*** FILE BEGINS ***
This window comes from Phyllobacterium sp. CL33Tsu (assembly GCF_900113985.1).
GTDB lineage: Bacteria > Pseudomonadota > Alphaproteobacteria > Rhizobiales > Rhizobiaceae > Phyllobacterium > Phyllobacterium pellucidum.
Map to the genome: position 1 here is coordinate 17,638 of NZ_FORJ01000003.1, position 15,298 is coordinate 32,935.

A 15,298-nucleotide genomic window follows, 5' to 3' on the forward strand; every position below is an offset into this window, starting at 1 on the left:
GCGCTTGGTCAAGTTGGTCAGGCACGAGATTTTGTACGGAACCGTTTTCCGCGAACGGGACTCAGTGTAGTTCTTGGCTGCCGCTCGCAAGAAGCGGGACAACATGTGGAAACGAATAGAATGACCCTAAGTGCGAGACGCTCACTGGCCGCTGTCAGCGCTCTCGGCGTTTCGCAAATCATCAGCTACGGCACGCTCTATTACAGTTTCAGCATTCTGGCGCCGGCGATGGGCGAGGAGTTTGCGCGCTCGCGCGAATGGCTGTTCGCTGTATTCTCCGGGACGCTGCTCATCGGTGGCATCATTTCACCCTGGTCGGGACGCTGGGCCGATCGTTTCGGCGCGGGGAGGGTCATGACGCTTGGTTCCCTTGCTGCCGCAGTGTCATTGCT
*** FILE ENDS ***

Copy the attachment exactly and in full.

This window comes from Phyllobacterium sp. CL33Tsu (assembly GCF_900113985.1).
GTDB lineage: Bacteria > Pseudomonadota > Alphaproteobacteria > Rhizobiales > Rhizobiaceae > Phyllobacterium > Phyllobacterium pellucidum.
Map to the genome: position 1 here is coordinate 17,638 of NZ_FORJ01000003.1, position 15,298 is coordinate 32,935.

A 15,298-nucleotide genomic window follows, 5' to 3' on the forward strand; every position below is an offset into this window, starting at 1 on the left:
GCGCTTGGTCAAGTTGGTCAGGCACGAGATTTTGTACGGAACCGTTTTCCGCGAACGGGACTCAGTGTAGTTCTTGGCTGCCGCTCGCAAGAAGCGGGACAACATGTGGAAACGAATAGAATGACCCTAAGTGCGAGACGCTCACTGGCCGCTGTCAGCGCTCTCGGCGTTTCGCAAATCATCAGCTACGGCACGCTCTATTACAGTTTCAGCATTCTGGCGCCGGCGATGGGCGAGGAGTTTGCGCGCTCGCGCGAATGGCTGTTCGCTGTATTCTCCGGGACGCTGCTCATCGGTGGCATCATTTCACCCTGGTCGGGACGCTGGGCCGATCGTTTCGGCGCGGGGAGGGTCATGACGCTTGGTTCCCTTGCTGCCGCAGTGTCATTGCT